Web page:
After the debacle of Paul Simon's "The Capeman" in 1997, most musicians probably find the thought of scoring a musical terrifying. But for John Mellencamp, the only scary thing about working on a stage collaboration with Stephen King is the story.
"I've never done it, Steve's never done it which is why it's interesting to us," Mellencamp said before a recent concert in Milwaukee. "We'll see how the hell it works out."
Mellencamp said the basic plot has to do with two competitive brothers forced to reckon with the ghosts, both literal and figurative, of their family's violent past. When he dreamed up the story and told it to King several years ago, "in typical Stephen King fashion, he came up with something that was f---in' great," Mellencamp said. "He's one of the best American novelists, period." Mellencamp declined to reveal more details.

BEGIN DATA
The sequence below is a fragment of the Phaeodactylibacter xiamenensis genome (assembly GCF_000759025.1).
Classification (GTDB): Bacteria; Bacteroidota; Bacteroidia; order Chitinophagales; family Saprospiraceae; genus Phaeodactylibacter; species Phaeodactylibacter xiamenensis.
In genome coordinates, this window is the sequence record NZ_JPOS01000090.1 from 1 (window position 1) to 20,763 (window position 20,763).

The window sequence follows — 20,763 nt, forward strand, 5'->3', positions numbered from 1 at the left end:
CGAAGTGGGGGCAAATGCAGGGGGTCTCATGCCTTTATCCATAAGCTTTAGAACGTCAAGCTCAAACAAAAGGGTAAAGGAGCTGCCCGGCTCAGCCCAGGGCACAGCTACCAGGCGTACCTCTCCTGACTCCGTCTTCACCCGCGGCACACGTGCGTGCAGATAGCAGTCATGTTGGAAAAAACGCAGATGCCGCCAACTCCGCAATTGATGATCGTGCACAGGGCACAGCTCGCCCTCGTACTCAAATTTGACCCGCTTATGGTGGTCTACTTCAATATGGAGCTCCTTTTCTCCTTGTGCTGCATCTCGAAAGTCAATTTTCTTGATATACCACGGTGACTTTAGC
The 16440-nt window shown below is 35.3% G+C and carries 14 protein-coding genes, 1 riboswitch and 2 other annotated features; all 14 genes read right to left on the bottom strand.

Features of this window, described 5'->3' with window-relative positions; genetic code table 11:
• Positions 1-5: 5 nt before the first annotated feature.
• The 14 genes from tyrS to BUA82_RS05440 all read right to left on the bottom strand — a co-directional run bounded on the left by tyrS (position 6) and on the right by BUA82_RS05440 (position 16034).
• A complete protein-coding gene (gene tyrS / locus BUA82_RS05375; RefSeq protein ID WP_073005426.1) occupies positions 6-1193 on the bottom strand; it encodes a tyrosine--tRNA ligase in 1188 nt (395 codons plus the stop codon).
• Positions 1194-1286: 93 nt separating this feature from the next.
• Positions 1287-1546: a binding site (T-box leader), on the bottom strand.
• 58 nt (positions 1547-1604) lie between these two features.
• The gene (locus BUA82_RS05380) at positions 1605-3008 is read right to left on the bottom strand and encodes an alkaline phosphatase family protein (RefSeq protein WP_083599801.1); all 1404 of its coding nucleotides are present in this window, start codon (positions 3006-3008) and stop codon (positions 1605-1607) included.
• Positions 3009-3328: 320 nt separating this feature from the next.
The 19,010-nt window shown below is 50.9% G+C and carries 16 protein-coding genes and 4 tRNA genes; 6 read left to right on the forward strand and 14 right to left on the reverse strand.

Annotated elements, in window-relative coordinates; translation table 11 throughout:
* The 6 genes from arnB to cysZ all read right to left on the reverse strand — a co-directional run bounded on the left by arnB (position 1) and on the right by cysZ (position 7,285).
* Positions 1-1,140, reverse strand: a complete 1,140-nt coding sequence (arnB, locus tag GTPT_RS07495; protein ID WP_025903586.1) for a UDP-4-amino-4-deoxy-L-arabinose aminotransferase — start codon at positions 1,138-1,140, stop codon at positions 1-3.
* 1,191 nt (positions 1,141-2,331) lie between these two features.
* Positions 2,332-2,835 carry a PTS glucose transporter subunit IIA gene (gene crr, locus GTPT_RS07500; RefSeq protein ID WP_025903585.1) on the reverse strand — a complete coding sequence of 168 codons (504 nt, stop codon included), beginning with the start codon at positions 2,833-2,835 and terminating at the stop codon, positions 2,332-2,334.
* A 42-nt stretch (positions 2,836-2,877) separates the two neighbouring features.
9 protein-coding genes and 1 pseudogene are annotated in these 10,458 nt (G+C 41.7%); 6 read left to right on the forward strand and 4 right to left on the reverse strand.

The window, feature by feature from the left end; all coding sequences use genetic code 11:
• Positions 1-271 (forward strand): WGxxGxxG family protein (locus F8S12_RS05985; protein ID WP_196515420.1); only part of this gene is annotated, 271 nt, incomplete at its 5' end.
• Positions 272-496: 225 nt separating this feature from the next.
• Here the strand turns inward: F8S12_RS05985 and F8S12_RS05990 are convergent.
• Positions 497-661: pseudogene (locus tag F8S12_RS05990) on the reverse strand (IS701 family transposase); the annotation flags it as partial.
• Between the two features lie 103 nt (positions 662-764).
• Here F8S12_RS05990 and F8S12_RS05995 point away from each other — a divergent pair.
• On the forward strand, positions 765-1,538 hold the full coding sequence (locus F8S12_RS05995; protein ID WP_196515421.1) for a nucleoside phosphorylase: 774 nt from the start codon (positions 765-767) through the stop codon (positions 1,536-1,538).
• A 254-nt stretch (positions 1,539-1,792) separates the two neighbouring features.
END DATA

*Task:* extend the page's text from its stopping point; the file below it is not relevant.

So far, Mellencamp's written five songs for the project. They're unlike anything he's penned before, he said, and he's enjoying the change. "They're not rock songs," he said. "The reason I'm interested is that I don't have to worry about any pop sensibility. I can write adult songs, and I don't have to worry about choruses and hooklines."
Citing what he called a disturbing trend in Broadway musicals, he said he wants to avoid using the songs to tell the story. "This is not a rock opera. This is not 'Tommy,' " he said. "I can write songs that emote, and that's it. In so many musicals today, the story is moved forward by a song. I don't think we're gonna try to do that."
Mellencamp added that he and King plan to meet for a month in February to wrap things up. "We're actually going to try to finish this thing, instead of just talking about it," he said.
On tour in the U.S., Mellencamp will perform in Selma, Texas, on Wednesday (see "John Mellencamp Shows Two Faces In Milwaukee").